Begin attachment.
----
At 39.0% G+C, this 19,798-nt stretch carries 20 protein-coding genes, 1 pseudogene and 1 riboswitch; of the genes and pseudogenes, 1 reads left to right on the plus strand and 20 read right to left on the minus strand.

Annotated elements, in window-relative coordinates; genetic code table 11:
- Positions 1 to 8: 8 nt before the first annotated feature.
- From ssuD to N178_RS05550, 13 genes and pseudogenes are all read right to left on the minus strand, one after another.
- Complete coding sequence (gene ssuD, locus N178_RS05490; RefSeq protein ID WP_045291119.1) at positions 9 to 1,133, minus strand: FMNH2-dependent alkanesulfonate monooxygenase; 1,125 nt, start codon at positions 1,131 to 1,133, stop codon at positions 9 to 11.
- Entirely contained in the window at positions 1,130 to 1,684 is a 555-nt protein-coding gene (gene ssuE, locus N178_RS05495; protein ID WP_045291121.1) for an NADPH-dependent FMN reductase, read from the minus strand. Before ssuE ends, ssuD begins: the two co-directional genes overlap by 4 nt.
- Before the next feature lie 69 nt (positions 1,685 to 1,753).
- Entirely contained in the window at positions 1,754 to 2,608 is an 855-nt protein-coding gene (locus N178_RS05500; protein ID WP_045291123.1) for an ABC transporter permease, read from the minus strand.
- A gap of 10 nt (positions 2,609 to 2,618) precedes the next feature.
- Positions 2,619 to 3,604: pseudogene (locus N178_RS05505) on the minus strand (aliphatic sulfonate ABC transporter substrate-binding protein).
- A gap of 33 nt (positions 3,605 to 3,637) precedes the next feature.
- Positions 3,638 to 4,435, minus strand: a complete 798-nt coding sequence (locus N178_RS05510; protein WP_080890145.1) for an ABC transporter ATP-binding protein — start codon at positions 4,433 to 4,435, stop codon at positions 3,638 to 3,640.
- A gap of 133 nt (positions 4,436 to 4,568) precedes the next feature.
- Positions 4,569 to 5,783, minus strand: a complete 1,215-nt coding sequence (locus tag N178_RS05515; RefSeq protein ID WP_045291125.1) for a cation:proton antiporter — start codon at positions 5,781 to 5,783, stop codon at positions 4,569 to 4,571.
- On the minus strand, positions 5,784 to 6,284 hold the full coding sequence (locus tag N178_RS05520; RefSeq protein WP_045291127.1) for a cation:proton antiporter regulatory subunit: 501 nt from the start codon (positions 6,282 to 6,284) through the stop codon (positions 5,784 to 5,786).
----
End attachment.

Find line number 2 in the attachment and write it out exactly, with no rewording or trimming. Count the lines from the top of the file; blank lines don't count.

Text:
Annotated elements, in window-relative coordinates; genetic code table 11: